One of the few places left to be yourself is at a football game

Over the past two years I’ve had the chance to attend an AFL match every second week (or thereabouts) between April and August.

During that time I’ve managed to play witness to pretty much every human emotion on the books: anger, joy, frustration, elation, sadness, doubt, and a host more.

Many of these emotions I don’t get to see much anymore, particuarly in such proximity to one another. After childhood the emotional range required of most white, middleclass males is depressingly narrow.

Our workplaces have become shrines to a hindu-like mild mannered-ness, a polite wreck of diplomacy, political correctness and passivity. Out of work (which for many of us also equates to online) networks like Facebook and Twitter reduce our social relationships to a set of socially acceptable preset responses; like, favourite, heart, insert pithy comment here.

We have become increasingly good at acting in our own skin, eskewing agency for broader societal acceptance. But at the footy, things are different. In the colosseum, expressing emotions (the entire spectrum) is not only accepted, but celebrated.

Psychologists suggest that identification with a sporting team can be important to a person’s sense of self, with the impact of exploits undertaken on-field have similar weight off field:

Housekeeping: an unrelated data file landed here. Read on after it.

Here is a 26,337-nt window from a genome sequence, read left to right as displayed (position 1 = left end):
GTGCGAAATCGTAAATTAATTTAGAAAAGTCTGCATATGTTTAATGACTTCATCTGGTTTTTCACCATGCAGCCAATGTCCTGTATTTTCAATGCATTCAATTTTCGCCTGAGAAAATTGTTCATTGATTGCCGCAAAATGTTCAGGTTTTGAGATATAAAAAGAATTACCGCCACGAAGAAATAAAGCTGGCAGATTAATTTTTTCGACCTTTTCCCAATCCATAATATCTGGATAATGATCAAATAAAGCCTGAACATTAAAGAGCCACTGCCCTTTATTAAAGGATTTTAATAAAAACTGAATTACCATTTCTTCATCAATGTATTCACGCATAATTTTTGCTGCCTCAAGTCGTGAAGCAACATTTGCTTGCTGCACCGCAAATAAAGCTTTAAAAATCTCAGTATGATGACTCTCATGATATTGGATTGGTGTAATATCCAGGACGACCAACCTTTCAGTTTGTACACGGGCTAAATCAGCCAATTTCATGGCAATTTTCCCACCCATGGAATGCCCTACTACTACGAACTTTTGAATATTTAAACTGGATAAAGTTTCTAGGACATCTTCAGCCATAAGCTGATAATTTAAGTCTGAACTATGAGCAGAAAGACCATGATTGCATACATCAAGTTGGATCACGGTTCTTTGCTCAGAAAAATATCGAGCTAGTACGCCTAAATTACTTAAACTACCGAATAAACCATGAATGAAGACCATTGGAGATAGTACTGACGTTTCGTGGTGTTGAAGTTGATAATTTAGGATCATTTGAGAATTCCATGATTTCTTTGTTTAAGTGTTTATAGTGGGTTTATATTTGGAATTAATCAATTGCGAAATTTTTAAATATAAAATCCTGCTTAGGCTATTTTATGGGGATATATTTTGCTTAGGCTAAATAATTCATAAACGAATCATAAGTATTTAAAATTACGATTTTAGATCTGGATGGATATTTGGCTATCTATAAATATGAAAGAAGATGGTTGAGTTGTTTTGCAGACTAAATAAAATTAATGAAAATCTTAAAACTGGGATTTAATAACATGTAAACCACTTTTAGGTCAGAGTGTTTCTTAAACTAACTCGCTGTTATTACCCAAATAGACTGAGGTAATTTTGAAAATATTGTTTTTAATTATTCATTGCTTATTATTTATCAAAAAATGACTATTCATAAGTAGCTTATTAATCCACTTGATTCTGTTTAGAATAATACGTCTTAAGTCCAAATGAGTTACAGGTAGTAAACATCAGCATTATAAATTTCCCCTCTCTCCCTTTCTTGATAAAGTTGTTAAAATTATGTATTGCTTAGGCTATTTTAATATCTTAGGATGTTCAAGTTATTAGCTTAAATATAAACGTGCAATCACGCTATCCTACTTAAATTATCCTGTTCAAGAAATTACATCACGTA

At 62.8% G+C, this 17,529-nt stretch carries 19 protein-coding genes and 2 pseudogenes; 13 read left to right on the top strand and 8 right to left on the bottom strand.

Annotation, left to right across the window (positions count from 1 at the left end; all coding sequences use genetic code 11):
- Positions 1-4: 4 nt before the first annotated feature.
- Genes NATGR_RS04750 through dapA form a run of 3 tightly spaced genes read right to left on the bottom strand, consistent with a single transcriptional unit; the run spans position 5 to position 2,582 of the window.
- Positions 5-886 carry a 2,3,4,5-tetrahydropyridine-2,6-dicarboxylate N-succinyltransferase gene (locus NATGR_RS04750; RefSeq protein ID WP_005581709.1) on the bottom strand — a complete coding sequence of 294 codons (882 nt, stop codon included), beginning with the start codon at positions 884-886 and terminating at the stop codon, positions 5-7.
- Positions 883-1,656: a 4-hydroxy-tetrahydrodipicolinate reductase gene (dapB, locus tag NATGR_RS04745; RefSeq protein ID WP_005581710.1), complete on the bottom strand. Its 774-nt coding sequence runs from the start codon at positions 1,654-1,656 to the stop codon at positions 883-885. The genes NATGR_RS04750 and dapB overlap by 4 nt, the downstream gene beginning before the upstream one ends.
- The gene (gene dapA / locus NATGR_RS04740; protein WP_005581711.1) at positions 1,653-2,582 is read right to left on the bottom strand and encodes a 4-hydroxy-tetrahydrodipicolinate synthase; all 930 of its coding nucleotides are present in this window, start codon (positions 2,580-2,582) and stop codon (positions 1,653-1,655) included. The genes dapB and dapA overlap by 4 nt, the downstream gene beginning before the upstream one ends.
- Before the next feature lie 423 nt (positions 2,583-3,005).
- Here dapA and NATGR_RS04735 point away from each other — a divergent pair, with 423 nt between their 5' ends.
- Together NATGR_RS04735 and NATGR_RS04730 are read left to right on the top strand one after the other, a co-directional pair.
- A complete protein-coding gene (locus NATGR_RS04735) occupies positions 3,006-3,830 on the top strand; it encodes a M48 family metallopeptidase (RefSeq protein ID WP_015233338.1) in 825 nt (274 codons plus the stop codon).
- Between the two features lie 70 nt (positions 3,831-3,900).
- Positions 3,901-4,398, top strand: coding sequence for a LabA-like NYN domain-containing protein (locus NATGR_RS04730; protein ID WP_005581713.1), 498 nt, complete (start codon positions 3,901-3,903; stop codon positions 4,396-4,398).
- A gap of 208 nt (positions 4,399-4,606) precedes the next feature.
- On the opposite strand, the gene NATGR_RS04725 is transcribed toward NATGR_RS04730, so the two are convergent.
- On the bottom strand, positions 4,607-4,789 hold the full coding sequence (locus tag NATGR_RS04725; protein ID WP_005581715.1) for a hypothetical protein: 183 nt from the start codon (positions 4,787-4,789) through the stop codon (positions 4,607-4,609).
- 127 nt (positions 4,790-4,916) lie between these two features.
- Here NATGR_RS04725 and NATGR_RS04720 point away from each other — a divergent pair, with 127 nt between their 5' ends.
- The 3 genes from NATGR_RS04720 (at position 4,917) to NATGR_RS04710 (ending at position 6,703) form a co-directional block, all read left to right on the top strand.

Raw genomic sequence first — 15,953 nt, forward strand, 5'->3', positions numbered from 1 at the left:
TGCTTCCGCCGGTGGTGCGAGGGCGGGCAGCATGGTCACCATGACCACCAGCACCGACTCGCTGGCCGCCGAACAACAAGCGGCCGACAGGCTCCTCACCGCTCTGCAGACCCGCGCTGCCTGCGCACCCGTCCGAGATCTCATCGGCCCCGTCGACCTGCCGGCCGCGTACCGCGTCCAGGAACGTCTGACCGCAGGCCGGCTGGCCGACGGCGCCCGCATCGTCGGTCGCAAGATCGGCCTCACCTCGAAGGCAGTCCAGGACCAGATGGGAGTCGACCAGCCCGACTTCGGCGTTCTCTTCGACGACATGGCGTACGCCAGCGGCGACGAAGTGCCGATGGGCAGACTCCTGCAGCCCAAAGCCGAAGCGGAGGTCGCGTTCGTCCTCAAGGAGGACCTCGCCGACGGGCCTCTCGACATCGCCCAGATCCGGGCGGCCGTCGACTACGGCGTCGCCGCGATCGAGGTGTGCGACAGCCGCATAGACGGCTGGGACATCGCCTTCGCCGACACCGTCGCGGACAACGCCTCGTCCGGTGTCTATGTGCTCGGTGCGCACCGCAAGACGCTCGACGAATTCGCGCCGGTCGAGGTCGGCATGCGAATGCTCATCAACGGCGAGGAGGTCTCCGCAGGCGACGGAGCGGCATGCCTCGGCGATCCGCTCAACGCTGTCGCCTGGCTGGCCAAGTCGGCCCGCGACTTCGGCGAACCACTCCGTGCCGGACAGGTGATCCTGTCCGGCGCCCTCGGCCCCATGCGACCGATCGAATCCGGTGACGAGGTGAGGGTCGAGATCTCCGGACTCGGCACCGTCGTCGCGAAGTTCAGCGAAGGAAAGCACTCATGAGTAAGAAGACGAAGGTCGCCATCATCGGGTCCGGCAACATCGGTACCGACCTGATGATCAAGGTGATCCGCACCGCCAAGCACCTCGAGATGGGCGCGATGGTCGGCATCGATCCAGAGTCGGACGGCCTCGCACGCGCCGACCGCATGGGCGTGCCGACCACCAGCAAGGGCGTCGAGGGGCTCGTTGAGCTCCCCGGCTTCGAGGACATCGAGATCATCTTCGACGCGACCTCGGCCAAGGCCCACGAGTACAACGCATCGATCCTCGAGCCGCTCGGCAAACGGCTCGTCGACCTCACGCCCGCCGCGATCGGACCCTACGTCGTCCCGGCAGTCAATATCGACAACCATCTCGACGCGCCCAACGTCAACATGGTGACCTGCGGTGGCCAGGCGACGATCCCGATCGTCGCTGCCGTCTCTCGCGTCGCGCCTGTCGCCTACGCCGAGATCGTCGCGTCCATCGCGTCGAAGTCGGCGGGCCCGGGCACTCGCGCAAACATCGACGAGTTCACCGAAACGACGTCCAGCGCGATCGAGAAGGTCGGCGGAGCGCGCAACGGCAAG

“As a fan, you will feel actual joy or actual pain in relation to events that really don’t affect your life at all. It matters, deeply, and yet it doesn’t matter at all. It’s heartbreak with training wheels. The opportunity to experience and survive it is something to be valued, not lamented.”

The connection we feel to our geography and to others increases when following a local team. And this connection is only heightened in the pressence of thousands of others; all clad in similar colours, all screaming the same names, all caught in the same emotional tornado. It’s true that a football stadium is greater than the sum of its parts. For many it provides a kind of meaning of life moment, and for some, a transcendent experience.

Next time you go to a sporting game, turn from the sport happening on-field and watch the crowd for a moment. There you will see the hints of why everyone is really there: the windening of the eyes, wiping of the lips, a damp hand passed across the back of the neck. You will see hate and fear, apprehension, loathing. You will see grown men reduced to tears. You will see the strange distortion of joy chased down by disappoinment. In two and a bit short hours you will see more humanity than most people experience in a lifetime.

It’s amazing to consider that all of the mechanisms that bring about this emotional A-bomb are entirely of our own making. With our rules, our colours, and our scoring systems, we have created spectacle for our own consumption.

And to what end? That we will sit in the rain to watch a sport few of us have participated in since high school, suggests there is more at stake than just premiership points. Sniff past the heatrub and you’ll catch a whiff of a more primal desire for emotional acceptance.

When your team wins, you win. When they lose, you feel it no less. And yet, soon after, the result is shelved to memory and you move on knowing that the following season arrives soon and with it, the promise of a second chance, a new suite of emotions to act out, and this time the result will be different.

You hope.

Leave a Reply

Your email address will not be published. Required fields are marked *